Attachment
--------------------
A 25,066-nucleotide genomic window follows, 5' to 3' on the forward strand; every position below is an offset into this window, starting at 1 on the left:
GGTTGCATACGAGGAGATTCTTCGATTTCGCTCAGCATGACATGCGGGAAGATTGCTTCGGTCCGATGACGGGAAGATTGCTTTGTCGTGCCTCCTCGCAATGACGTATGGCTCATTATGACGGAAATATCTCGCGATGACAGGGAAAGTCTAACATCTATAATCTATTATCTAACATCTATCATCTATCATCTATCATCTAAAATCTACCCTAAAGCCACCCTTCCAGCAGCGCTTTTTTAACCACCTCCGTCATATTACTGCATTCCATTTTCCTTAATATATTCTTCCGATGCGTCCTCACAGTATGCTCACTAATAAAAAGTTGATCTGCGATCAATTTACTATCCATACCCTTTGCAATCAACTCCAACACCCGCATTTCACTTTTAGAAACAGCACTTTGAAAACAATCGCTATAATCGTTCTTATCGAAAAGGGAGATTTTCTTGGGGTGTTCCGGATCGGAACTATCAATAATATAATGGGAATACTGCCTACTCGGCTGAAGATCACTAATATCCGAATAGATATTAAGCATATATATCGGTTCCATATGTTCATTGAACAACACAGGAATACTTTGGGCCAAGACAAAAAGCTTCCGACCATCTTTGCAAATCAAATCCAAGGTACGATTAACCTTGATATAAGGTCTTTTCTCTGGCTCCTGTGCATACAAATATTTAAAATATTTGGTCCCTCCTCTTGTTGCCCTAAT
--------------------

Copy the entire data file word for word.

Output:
A 25,066-nucleotide genomic window follows, 5' to 3' on the forward strand; every position below is an offset into this window, starting at 1 on the left:
GGTTGCATACGAGGAGATTCTTCGATTTCGCTCAGCATGACATGCGGGAAGATTGCTTCGGTCCGATGACGGGAAGATTGCTTTGTCGTGCCTCCTCGCAATGACGTATGGCTCATTATGACGGAAATATCTCGCGATGACAGGGAAAGTCTAACATCTATAATCTATTATCTAACATCTATCATCTATCATCTATCATCTAAAATCTACCCTAAAGCCACCCTTCCAGCAGCGCTTTTTTAACCACCTCCGTCATATTACTGCATTCCATTTTCCTTAATATATTCTTCCGATGCGTCCTCACAGTATGCTCACTAATAAAAAGTTGATCTGCGATCAATTTACTATCCATACCCTTTGCAATCAACTCCAACACCCGCATTTCACTTTTAGAAACAGCACTTTGAAAACAATCGCTATAATCGTTCTTATCGAAAAGGGAGATTTTCTTGGGGTGTTCCGGATCGGAACTATCAATAATATAATGGGAATACTGCCTACTCGGCTGAAGATCACTAATATCCGAATAGATATTAAGCATATATATCGGTTCCATATGTTCATTGAACAACACAGGAATACTTTGGGCCAAGACAAAAAGCTTCCGACCATCTTTGCAAATCAAATCCAAGGTACGATTAACCTTGATATAAGGTCTTTTCTCTGGCTCCTGTGCATACAAATATTTAAAATATTTGGTCCCTCCTCTTGTTGCCCTAAT